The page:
Starts with (+12): Rosaka, Rosana, Rosaneyya, Rosania, Rosavia, Roshabhaj, Roshabhashana, Roshabhishana, Roshabhishane, Roshacyuta, Roshacyute, Roshadrishti, Roshagni, Roshakshepa, Roshakulita, Roshamaya, Roshambade, Roshamdattu, Roshamsa, Roshanai.
Ends with (+31): Abhikrosha, Akrosha, Anukrosha, Apakrosha, Ardhakrosha, Arosa, Avakrosha, Baddharosha, Bebharosa, Bharosa, Candrosa, Dirgharosha, Drishtirosha, Durakrosha, Durosha, Gharosa, Gherosa, Harosa, Indrakrosha, Jatarosha.
Full-text (+141): Sarosha, Roshavahana, Virosha, Atimanjula, Rajarusa, Roshatamraksha, Dirgharoshana, Arosa, Taranivalli, Bhadrataruni, Vyarosa, Raktapinda, Dvirephaganasamkula, Roshakshepa, Nilalikulasamkula, Arkapriya, Alikulasamkula, Sevati, Roshabhashana, Roshabhaj.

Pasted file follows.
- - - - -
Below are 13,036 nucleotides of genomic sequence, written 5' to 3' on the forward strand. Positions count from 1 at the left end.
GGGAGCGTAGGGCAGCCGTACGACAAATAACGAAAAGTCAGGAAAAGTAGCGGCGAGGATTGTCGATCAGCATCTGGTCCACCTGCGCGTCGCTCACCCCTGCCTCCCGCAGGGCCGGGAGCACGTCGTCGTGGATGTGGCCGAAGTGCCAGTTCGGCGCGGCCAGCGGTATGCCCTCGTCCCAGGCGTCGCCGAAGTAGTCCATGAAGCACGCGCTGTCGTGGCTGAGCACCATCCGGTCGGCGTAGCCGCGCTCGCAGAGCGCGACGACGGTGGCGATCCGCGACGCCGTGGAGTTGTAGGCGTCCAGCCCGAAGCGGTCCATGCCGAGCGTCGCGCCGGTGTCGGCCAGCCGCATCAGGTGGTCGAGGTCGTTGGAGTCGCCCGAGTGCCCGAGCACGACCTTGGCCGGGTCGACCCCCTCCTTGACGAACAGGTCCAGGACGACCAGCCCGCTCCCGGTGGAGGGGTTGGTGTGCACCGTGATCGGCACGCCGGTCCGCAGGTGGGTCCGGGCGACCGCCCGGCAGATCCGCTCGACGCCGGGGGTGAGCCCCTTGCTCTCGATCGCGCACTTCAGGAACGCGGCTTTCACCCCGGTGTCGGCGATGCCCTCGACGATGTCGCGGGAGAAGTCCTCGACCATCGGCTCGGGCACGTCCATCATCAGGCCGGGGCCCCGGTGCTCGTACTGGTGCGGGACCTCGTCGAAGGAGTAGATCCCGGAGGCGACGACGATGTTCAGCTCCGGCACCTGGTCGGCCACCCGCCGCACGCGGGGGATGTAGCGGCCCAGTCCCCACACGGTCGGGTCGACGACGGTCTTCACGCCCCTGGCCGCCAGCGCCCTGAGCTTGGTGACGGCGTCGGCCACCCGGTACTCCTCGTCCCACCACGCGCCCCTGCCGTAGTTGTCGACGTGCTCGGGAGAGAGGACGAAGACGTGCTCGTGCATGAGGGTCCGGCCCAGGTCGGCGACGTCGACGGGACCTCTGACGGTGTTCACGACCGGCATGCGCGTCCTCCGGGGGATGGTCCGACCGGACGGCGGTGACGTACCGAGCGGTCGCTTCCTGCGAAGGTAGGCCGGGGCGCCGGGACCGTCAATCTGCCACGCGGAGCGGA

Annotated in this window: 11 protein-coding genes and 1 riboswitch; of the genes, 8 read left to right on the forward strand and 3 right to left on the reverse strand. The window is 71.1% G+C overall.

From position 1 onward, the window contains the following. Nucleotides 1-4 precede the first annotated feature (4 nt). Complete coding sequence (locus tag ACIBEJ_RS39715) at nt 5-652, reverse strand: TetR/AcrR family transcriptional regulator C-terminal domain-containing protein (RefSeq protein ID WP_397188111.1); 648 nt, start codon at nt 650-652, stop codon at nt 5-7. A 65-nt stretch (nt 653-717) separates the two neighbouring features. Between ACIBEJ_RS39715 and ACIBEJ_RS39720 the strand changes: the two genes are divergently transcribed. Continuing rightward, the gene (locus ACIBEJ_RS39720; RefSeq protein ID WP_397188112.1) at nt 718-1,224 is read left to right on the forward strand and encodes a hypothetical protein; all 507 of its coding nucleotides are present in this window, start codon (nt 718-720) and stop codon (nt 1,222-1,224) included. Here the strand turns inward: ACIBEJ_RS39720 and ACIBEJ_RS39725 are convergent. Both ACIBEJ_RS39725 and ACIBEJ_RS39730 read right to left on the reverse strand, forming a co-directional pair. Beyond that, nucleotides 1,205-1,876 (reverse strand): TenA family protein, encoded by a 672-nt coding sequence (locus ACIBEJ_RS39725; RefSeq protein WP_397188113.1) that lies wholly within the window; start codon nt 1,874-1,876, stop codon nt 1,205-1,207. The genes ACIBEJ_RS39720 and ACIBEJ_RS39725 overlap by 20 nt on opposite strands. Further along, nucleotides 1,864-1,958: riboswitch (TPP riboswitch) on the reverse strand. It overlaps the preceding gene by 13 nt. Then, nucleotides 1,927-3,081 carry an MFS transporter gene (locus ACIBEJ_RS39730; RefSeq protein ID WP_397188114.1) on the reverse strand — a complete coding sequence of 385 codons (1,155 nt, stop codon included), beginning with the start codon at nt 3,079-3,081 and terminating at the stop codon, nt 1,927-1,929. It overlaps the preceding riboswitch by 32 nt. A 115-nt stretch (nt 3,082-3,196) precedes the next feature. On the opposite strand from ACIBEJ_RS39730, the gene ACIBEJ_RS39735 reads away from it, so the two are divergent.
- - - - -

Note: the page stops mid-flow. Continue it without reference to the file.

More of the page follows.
Search found 7 books and stories containing Rosa, Rōṣa, Roṣa, Rōsa, Rosha; (plurals include: Rosas, Rōṣas, Roṣas, Rōsas, Roshas). You can also click to the full overview containing English textual excerpts. Below are direct links for the most relevant articles:
Bhakti-rasamrta-sindhu (by Śrīla Rūpa Gosvāmī)
Verse 4.5.26 < [Part 5 - Anger (raudra-rasa)]
Verse 2.3.47 < [Part 3 - Involuntary Ecstatic Expressions (sattvika-bhāva)]
Verse 4.5.27 < [Part 5 - Anger (raudra-rasa)]
Indian Medicinal Plants (by Kanhoba Ranchoddas Kirtikar)
The Skanda Purana (by G. V. Tagare)
Nadine Gordimer < [October – December 1991]
Muhammad - The Prophet of Islam < [April – June 1992]
Lumley in John Wain’s “Hurry on < [July – September, 1989]
The Markandeya Purana (by Frederick Eden Pargiter)
The Great Chronicle of Buddhas (by Ven. Mingun Sayadaw)
Part 1 - Founding of Vesali < [Chapter 22 - Founding of Vesali]